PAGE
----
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Toll Road Bill Moves Further Down Legislative Pike

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RALEIGH, N.C. — A key House committee signed off on a statewide toll road bill Thursday after proponents said the pay-to-drive legislation would relieve urban traffic congestion.

A majority on the House Finance Committee recommended the bill to the full House, even though members fretted about creating a new turnpike authority that could issue bonds and condemn property for projects. The bill could be heard on the House floor next week.

"Our population has expanded in North Carolina, but we have not been able to put in the infrastructure to meet that growth in our state," said Rep. Jim Crawford, D-Granville, the bill's sponsor. "This gives us the way to build future roads or alternative routes. This is strictly for new roads."

The proposed North Carolina Turnpike Authority would build and operate turnpike projects with the help of the Department of Transportation, private consultants and construction companies.

Bonds would be issued to pay for a road. Toll revenues would pay back the bonds. Toll booths would be removed when all of the revenue bonds are repaid and money is set aside to maintain the road.

Members questioned whether the authority would simply create another level of bureaucracy. Six of the seven authority members would be chosen by the governor; the seventh would be the transportation secretary.

"What will be they be doing that the current DOT cannot do?" asked Rep. John Rayfield, R-Gaston.

The authority will do business differently than DOT, said deputy transportation secretary David King, describing its potential style as "nimble" and "entrepreneurial."

King envisions the authority contracting with outside firms and persuading investors to buy into the revenue bonds, whose proceeds will cut construction time dramatically.

Transportation officials say the authority needs the power to condemn property for highways, as DOT does, to accelerate road construction.

The authority also would be required to present annual work plans that would have to be approved by the Board of Transportation. Legislators also would receive quarterly reports. The authority probably will focus on just 10 projects in the next decade, he said.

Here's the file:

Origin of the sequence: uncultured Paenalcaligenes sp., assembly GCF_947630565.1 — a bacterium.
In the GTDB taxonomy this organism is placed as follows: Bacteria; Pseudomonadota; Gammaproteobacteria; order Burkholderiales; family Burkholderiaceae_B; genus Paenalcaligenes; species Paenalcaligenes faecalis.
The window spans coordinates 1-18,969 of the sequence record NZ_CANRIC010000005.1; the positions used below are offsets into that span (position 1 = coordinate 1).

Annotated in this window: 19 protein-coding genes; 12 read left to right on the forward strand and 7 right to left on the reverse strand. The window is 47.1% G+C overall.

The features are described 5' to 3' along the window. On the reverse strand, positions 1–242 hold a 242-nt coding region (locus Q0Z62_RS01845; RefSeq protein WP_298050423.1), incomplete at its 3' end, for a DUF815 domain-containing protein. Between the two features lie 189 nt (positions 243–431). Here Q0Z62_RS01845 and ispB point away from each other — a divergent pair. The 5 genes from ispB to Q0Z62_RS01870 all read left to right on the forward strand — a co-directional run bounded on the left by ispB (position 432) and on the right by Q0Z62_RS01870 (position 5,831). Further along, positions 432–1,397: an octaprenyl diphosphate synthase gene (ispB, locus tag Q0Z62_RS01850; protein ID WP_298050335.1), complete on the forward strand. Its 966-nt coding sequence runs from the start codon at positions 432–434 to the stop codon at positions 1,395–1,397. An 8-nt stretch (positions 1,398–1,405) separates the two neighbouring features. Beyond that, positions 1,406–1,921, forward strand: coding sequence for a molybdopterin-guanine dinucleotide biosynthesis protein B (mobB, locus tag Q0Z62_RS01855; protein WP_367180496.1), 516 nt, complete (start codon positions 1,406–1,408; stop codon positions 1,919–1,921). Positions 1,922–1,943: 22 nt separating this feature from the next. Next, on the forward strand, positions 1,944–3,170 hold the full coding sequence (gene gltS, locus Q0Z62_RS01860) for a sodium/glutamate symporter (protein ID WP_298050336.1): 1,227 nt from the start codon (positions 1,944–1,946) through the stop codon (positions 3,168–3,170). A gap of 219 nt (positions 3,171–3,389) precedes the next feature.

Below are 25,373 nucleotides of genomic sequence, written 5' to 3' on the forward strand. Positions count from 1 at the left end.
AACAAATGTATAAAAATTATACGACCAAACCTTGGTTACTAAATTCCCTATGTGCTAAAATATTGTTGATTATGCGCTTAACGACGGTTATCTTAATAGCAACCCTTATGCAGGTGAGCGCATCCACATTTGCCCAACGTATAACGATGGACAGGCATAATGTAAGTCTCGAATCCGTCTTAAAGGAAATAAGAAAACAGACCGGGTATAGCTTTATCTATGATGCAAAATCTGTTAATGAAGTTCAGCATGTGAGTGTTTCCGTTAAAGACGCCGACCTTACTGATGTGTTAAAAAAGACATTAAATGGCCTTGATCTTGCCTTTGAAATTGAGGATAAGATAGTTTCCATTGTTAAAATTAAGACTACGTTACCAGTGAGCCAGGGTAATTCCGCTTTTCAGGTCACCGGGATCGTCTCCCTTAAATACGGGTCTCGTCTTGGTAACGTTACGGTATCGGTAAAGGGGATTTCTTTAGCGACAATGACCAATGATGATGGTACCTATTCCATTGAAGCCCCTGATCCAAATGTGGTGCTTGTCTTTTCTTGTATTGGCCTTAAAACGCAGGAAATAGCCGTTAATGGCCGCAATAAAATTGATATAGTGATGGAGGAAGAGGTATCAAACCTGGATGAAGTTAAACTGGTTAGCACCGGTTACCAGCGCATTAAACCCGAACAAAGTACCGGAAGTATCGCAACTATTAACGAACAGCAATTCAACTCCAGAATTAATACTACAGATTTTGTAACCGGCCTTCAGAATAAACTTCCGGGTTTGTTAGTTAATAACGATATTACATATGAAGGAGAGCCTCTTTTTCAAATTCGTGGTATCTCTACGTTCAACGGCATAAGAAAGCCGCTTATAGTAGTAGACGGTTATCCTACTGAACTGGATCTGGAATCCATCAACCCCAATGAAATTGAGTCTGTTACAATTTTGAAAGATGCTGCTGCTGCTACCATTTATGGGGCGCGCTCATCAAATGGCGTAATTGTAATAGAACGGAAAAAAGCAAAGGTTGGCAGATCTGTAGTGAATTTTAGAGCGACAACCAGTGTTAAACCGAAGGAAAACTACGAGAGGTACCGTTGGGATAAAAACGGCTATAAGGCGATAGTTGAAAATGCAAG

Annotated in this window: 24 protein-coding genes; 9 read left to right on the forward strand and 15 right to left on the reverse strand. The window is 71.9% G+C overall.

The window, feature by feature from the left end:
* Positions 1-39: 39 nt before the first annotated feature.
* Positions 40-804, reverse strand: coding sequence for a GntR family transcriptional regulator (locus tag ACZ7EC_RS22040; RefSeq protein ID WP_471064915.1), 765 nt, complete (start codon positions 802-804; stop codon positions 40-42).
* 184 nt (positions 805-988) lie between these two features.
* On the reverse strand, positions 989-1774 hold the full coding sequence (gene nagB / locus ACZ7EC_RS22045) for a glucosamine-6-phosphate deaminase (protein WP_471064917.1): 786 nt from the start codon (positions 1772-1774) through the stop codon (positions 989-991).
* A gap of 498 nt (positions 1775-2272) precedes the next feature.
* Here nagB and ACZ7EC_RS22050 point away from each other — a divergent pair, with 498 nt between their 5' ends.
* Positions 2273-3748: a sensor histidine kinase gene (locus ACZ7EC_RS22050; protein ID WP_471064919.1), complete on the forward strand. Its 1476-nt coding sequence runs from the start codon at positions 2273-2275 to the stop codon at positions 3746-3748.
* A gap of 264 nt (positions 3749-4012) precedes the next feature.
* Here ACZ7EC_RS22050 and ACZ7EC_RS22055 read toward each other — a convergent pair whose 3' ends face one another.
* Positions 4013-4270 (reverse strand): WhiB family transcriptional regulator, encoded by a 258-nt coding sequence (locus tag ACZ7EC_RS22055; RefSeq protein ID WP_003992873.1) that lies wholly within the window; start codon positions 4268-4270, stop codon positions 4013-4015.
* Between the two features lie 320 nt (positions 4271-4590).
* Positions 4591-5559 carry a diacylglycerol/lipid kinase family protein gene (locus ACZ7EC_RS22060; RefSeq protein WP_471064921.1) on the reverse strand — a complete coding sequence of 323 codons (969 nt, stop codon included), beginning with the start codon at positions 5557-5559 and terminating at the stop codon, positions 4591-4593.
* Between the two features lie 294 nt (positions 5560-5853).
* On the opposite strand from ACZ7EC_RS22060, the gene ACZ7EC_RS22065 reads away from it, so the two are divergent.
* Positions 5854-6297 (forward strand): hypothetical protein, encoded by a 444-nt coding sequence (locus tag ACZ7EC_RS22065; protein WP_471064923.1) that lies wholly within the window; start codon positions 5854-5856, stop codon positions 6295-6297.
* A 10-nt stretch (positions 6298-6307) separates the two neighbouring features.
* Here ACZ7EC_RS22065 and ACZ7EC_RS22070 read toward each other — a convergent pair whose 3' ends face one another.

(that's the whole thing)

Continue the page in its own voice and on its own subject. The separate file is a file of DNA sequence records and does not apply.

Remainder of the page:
"This will be a very lean (authority)," King said.

DOT needs at least $550 million extra annually to pay for unfunded projects on the Transportation Improvement Plan, improve maintenance of current roads and increase money for public transportation, according to a legislative report.

About 30 states have some kind of toll road authority. Last year the General Assembly approved construction of a single private toll project. A Virginia company has agreed to build a road and bridge north of Hickory.

Others said the state should focus more on funding mass transit projects before building new roads for more cars.

"It's a philosophical difference," said Rep. Jennifer Weiss, D-Wake. "I don't see this bill as something that could help our air quality."

The bill went through several versions and a subcommittee before the House Transportation Committee approved it in June. The bill has yet to go to the Senate.

Rep. Andy Dedmon, a subcommittee member who is also on the finance committee, said he had some problems with the authority concept at first but later changed his mind as the authority's power in the bill was narrowed.

Dedmon, D-Cleveland, said he was worried that "basically we were going to have a two-headed dragon overseeing the building of roads.

"Any of the rest of us who travel the interstates ... you see that we have a traffic load that's to the brink of what can hold," he said. "It's the best alternative that we have."

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